How To Build A Battery With Pennies

This is a fun little DIY project that can serve you in emergency situations to power up small electronic devices like LED’s, or calculators.  It’s also a good one to teach the kids, and a lot of fun to learn.  What we will doing is building a working battery out of pennies by using everyday household items.

And what’s cool about these penny batteries is that they’re actually rechargeable; which can be great to have in dire situations.  Below you will learn the simplest way to do all of this with step-by-step video and image instructions.  Enjoy!

We were amazed when Grant Thompson told us that the battery he created in this video to power the LED lasted for 2 1/2 weeks. Amazing!

So here’s all the steps in the process, what you will need, and other potential uses, such as increasing amperage, and some easy ways recharge them.  Read below for more details:

What I Need To Make Penny BatteryWhat You Will Need?

Lets make some penny battery cells.  You can do 3-stacks which should produce over 2 volts, and be enough to power a calculator; or 10-stacks which should produce around 6 Volts, and is enough to power an LED for over 2 weeks.  Same materials are needed whatever you choose.

- Pennies
– Cardboard
– Zinc Washers
– Electrical Tape
– White Vinegar
– Multi-Meter(optional)
– LED’s or Small Calculator – (To Test With)

These items are not set in stone.  For example; instead of cardboard, you can use filter paper, or paper towels.  instead of zinc washers, you can just sand down one side of the penny.  Instead of white vinegar, you can use lemon juice, or salt water.

Prep The PenniesStep #1 – Prep Pennies or Use Zinc Washers

We need a positive terminal which the copper penny will serve as, and we need zinc to serve as a negative terminal.

We have two options to get zinc.  We can either grind down one side of the pennies with 100 grit sandpaper or orbital sander to expose the zinc.  Make sure these  pennies are dated after 1983, as these are made of 97.5% zinc and plated with a thin copper coating.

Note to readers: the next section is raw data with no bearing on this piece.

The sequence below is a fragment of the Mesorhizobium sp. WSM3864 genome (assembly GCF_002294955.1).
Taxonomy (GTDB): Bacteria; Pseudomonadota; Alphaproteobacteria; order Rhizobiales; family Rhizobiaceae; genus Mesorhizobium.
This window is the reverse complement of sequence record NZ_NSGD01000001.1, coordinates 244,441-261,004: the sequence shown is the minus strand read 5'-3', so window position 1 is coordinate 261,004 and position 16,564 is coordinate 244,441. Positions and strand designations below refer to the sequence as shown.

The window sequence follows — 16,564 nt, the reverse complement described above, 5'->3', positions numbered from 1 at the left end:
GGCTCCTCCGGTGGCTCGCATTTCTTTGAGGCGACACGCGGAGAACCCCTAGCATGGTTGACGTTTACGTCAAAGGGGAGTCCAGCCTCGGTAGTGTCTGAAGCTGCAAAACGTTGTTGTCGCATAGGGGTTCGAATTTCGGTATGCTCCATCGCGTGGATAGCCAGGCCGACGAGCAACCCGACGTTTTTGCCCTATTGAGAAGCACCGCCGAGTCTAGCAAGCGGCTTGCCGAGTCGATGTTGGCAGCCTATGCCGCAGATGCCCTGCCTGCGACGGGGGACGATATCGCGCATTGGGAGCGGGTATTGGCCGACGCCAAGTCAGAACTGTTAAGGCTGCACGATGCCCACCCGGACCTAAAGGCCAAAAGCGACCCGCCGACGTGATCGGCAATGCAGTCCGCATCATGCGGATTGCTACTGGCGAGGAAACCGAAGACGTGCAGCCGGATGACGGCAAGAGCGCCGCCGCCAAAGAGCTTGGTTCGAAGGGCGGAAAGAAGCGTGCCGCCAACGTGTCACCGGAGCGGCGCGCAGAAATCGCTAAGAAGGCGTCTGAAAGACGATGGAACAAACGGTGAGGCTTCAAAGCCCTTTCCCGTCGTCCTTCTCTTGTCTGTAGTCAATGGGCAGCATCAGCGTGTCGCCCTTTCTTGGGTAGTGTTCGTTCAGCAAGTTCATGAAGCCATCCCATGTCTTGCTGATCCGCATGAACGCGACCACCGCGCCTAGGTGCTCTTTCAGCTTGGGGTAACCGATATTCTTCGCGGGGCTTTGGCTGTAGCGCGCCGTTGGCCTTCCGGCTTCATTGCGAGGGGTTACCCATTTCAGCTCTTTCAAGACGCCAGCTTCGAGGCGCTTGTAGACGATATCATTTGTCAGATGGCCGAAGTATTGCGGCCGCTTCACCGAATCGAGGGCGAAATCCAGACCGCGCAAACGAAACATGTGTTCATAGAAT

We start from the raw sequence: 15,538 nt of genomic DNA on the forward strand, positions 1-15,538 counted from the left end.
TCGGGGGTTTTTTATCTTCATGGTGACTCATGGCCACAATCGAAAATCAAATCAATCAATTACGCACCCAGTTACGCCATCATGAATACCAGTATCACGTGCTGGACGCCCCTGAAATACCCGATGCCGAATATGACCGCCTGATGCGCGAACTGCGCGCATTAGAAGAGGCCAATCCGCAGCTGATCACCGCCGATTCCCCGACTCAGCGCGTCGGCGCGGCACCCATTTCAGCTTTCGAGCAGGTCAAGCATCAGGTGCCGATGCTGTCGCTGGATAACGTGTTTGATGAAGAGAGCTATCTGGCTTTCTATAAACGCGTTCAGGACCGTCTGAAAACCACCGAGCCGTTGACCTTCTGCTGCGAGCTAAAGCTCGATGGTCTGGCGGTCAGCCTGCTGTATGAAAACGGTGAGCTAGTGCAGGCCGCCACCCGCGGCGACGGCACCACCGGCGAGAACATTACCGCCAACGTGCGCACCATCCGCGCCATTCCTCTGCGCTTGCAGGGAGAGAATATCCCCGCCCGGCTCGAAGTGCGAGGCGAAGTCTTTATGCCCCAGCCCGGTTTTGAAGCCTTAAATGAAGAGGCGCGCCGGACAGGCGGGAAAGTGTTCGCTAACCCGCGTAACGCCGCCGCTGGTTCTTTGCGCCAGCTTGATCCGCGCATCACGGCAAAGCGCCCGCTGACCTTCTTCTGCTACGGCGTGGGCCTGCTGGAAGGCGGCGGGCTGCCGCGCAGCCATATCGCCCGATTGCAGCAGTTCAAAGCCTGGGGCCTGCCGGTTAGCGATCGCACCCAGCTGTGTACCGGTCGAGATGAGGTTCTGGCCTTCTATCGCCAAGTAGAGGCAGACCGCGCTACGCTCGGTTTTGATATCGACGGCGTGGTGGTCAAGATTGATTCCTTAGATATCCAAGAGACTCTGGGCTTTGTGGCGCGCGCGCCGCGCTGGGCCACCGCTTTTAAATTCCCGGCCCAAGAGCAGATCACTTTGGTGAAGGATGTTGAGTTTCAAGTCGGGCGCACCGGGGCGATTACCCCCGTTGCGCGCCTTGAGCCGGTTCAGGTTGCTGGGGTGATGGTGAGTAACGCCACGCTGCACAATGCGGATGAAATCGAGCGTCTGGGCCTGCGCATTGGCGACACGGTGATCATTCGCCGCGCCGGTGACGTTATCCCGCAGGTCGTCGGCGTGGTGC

Or we can just use zinc washers.  Using zinc washers will end up being a lot easier.  And If using zinc washers, use pennies dated before 1982, as these are made up of 95% copper.

You probably have some zinc washers in your toolkit.  If not, zinc washers are available from most hardware stores.  A package of 30 usually costs less than $2.

if you decide to grind the pennies down with an orbital sander, you may have to use adhesive remover such as goo gone to clean them up.

Prep The CardboardStep #2 – Prep The Cardboard

Line up pennies on top of your sheet of cardboard, and draw a circle around each penny.  It is best if we cut out circles and not squares, as we don’t want pieces hanging off the side as this can short-circuit the battery.

Once you cut out one circle for each penny, drop them in a cup of the acidic solution which will serve as an electrolyte.  You can use vinegar, or lemon juice.

Let soak for a minimum of 3 minutes to ensure it is saturated.  Make sure you swoosh around with your finger.

While soaking, start to prepare your battery cell by first laying down a piece of aluminum foil on the table, which will serve as a terminal conductor for testing purposes.

Build Your Battery Stack

Step #3 – Start Building Battery Cell

If using Zinc washers, lay down on top of aluminum foil in this order: zinc washer on bottom, cardboard in the middle, and the penny on top.  This makes up one cell.  Continue with this same arrangement until you complete your stack.